We’ll start with answering the obvious question: What is sorbitol? Also known as “sugar alcohol,” sorbitol is a type of sweetener often used as a sugar substitute. But don’t let its nickname fool you — sorbitol doesn’t contain ethanol like alcoholic beverages do. Sorbitol is found in fruits like apples and peaches, as well as other plants like corn and seaweed. Continue reading to learn more about sorbitol side effects and how this natural sugar substitute can impact your diet. Sorbitol is commonly found in sugar-free chewing gum, mints and toothpaste.
Like other sugar alcohols with the exception of erythritol, sorbitol contains calories in the form of carbohydrate. The last ten years has seen a whole new wave of low-joule, so-called tooth-friendly products marketed to mainstream consumers. If typical gastrointestinal symptoms often occur after eating, a food intolerance test should be carried out by a gastroenterologist. Undiagnosed food intolerance can cause serious long-term health problems like osteoporosis, anaemia and many others. Transporters in the intestine are too busy and can no longer absorb sorbitol into the blood, and typical digestive problems are the result.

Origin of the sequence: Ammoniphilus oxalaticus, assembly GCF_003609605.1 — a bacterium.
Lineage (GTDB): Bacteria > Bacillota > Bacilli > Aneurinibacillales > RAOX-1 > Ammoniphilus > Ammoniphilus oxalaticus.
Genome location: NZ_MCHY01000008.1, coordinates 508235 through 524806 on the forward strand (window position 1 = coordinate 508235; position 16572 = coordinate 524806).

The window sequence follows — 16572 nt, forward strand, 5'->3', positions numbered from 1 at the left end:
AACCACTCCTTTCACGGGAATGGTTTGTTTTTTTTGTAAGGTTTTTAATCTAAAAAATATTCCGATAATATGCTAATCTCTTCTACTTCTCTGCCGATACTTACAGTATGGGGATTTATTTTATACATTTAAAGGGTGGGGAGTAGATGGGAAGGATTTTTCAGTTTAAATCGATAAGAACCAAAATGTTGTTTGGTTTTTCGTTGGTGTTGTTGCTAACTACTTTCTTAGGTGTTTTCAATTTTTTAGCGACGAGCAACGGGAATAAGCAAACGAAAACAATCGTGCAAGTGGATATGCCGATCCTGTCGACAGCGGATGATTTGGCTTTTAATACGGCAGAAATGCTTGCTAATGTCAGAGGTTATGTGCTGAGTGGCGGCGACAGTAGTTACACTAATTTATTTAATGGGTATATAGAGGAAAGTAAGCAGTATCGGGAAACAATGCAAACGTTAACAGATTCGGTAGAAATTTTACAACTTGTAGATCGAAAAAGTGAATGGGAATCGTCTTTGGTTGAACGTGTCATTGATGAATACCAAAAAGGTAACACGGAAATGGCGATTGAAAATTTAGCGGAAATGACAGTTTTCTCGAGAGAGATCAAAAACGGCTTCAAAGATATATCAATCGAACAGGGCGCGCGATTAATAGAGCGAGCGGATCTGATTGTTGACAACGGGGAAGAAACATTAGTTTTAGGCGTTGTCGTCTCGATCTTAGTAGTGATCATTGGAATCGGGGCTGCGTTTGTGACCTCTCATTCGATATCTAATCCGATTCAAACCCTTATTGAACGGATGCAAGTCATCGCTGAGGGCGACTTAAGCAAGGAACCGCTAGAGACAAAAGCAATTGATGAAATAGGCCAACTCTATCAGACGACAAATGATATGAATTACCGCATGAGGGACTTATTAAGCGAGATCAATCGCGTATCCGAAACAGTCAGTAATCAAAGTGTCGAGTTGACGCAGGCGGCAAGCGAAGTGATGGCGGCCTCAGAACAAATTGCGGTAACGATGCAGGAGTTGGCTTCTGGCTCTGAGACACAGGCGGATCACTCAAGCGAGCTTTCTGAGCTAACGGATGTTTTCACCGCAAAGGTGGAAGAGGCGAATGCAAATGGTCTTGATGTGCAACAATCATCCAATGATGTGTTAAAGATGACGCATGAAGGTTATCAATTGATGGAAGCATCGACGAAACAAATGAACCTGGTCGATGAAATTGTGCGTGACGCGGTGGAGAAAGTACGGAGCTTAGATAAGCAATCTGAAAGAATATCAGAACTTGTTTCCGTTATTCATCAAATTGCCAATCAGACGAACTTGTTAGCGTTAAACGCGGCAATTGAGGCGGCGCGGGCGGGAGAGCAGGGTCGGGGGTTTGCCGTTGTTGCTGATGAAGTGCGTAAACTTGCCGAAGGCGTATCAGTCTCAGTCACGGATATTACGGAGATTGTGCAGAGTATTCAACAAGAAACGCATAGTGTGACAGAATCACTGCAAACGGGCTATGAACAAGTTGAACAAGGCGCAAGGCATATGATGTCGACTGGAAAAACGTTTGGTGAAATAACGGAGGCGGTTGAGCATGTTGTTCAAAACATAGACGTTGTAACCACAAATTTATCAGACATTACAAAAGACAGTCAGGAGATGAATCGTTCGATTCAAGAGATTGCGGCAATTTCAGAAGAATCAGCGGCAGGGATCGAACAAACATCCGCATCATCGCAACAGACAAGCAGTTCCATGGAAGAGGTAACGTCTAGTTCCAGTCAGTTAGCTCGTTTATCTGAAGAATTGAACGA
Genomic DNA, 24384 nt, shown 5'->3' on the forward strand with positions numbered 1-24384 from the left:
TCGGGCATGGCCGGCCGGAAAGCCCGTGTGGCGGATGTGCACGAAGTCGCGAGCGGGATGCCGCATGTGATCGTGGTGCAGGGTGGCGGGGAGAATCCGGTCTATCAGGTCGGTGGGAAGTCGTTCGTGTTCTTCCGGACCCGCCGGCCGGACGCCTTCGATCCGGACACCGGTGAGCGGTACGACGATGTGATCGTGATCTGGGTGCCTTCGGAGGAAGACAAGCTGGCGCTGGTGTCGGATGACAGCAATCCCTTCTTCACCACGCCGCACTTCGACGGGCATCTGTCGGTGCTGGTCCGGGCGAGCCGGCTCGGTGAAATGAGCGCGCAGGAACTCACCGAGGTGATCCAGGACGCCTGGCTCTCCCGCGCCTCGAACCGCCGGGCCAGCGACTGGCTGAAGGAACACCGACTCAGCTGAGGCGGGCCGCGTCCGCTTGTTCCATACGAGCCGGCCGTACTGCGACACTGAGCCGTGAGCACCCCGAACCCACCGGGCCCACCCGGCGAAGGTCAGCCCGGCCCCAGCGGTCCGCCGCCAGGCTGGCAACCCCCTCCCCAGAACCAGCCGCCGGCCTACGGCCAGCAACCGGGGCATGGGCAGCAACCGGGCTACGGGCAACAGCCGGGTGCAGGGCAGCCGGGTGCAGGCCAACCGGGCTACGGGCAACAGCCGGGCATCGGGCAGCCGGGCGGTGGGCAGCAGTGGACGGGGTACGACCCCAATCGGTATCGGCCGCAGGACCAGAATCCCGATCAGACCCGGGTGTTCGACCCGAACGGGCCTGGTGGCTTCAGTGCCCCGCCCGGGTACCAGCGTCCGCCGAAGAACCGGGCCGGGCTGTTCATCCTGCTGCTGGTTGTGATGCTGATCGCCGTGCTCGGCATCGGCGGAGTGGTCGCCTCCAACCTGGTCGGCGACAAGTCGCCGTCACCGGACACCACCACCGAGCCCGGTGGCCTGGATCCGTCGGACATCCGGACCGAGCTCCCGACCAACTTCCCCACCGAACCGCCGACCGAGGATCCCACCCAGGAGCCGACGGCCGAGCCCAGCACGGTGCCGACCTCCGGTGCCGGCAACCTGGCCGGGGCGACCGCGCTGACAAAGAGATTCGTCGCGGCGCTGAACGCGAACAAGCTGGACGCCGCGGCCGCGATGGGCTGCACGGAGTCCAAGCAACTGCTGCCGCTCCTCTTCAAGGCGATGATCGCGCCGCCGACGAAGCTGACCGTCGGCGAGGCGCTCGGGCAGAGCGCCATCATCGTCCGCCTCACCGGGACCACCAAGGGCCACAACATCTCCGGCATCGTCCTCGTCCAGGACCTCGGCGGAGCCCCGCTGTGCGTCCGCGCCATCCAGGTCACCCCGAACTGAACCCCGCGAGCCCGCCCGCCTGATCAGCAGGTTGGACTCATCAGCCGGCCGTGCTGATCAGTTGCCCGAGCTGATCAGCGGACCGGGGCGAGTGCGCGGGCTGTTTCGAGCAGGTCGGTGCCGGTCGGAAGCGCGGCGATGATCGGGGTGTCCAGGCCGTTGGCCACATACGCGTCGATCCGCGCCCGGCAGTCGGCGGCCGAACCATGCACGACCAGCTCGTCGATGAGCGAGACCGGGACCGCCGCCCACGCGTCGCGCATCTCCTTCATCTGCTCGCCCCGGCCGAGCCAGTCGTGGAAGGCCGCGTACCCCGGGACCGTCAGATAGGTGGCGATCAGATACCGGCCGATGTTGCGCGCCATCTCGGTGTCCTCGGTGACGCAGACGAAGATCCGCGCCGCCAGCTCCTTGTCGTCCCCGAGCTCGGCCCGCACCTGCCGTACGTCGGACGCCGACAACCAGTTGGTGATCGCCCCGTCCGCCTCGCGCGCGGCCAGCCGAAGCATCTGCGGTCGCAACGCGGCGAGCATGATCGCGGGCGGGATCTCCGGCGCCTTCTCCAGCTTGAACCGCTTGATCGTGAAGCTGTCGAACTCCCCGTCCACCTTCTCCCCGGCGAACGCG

Sorbitol is also thought to in various plants as a result of photosynthesis. Sugar alcohols are naturally produced like apples and peaches, as well as other plants like. Sorbitol is found in fruits be a cause of Irritable Bowel Syndrome 2.